The Laughing Corpse | Laurel K. Hamilton

I am hopelessly behind with reviewing the ABVH series, and at this point I probably won’t be able to catch up, given that I’ve just started an internship, and have also committed to reviewing some other books (and I have also increased my reading list by about eighty titles). That having been said, I am not behind on the reread, and so, let’s dive right into the thick of it – the laughing corpse that is.

 

In pretty much all my ABVH rereads I always end up glossing over it, skipping parts, and overall just not paying much attention at all, and I’ve never been quite certain why. While I love all the ABVH books, there are some I definitely like more than others. TLC is not one of them. This time I forced myself to pay attention and finally realized why – the villain is just too creepy, and too unsettling, and so he throws off the whole experience for me (kind of why I have a thing about the books that feature Olaf more heavily, actually).

 

It is definitely a testament to LKH’s writing genius, that she’s been able to craft a villain so incredibly upsetting that it’s stuck with me for over six years. In fact, it’s even more impressive because when I first read TLC I was a lot younger and had a much bigger tolerance for cringy stuff that I now avoid at all costs. Gaynor is absolutely deplorable. Some villains you might try to excuse, try to find a redeeming quality. He is not one of them. Echoing the disturbing portrayal of the Joker in The Killing Joke, Gaynor is, simply put, absolutely certifiably terrifying in and vile in his treatment of women, and of everyone in general, and nothing felt quite as satisfying as Anita smoothly (or not so) dispatching him at the end of the book.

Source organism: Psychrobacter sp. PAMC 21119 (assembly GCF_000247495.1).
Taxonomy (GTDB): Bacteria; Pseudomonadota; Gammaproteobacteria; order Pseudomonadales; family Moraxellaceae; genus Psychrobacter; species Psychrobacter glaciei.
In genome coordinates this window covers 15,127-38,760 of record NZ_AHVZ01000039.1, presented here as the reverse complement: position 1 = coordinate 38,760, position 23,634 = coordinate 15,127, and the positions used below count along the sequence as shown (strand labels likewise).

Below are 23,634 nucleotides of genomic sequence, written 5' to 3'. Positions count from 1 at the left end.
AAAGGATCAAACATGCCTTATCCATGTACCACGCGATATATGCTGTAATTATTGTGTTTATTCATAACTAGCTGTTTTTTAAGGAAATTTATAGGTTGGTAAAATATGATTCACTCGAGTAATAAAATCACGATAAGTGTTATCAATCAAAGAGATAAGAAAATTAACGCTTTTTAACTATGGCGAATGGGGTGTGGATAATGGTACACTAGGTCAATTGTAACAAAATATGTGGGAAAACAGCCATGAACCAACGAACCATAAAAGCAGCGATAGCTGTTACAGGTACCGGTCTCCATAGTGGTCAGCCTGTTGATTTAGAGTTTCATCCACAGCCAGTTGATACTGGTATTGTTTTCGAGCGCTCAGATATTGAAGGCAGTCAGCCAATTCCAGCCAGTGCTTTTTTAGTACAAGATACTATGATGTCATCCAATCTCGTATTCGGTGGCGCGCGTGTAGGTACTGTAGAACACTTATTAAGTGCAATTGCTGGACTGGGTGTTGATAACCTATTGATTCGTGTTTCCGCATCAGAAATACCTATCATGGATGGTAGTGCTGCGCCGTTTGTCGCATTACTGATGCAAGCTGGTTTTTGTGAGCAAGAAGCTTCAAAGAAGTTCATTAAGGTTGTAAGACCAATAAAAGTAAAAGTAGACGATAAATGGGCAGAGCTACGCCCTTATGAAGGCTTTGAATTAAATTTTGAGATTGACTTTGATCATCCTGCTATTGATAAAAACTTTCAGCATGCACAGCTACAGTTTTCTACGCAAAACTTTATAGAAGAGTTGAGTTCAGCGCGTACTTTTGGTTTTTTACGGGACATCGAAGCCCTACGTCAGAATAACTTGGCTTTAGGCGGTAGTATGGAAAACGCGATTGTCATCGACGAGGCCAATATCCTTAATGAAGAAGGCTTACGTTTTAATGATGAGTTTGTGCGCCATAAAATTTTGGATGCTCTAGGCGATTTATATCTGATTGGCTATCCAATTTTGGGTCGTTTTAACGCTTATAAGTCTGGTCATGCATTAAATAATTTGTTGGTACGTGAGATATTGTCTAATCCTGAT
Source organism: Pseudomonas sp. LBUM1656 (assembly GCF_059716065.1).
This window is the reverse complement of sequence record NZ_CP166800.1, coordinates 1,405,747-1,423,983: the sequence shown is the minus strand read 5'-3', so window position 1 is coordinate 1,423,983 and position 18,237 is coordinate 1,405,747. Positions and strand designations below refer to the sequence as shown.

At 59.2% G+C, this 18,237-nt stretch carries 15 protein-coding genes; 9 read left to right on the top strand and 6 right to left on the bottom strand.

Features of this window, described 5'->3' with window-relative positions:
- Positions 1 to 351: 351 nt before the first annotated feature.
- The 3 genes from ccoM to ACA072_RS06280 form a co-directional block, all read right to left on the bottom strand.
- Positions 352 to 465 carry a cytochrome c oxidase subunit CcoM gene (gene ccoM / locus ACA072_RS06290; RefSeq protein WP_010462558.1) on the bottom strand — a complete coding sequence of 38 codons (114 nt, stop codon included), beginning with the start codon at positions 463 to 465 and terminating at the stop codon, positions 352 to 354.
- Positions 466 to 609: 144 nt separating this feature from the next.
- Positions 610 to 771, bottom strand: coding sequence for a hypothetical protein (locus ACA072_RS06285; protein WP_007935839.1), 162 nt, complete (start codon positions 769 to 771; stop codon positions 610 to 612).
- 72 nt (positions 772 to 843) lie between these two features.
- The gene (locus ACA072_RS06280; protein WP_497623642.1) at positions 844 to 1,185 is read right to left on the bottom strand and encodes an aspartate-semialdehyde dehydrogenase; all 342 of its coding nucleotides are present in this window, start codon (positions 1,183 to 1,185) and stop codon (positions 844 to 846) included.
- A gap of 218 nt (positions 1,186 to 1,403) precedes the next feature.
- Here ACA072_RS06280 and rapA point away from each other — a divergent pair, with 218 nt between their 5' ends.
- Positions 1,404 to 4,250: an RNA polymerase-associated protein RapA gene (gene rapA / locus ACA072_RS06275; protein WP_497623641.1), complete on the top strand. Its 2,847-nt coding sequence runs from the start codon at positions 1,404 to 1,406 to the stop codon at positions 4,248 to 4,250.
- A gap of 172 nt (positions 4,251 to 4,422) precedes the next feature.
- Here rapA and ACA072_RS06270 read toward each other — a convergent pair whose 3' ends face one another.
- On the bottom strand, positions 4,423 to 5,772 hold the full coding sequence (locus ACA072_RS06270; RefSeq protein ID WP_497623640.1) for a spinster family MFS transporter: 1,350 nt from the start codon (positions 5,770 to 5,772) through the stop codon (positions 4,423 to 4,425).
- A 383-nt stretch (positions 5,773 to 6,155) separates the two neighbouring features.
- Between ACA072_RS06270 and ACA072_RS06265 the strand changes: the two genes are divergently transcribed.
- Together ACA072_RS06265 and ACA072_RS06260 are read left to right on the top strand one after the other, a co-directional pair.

The ending is actually my favorite part of TLC. Anita’s jump in powers, but also in ruthlessness and the cold calculated savagery of her actions is what hooked me on this series to begin with and this is one of her more gruesome actions. Violent and merciless, she shows once more why she will later earn herself the name “War” among preternaturals. Her cold and unbothered behaviour when questioned by Dolph and Zerbrowski is even more impressive. This is definitely not the Anita of the first book – in this Anita we already see some of Obsidian Butterfly!Anita peek through, and it’s sufficiently terrifying.

 

While far from my favorite in the ABVH series, The Laughing Corpse is an excellent continuation of Guilty Pleasures that will doubtless endear itself to anyone who enjoys a classic thriller with gruesome murders and an “interesting psycopath” as the main villain.

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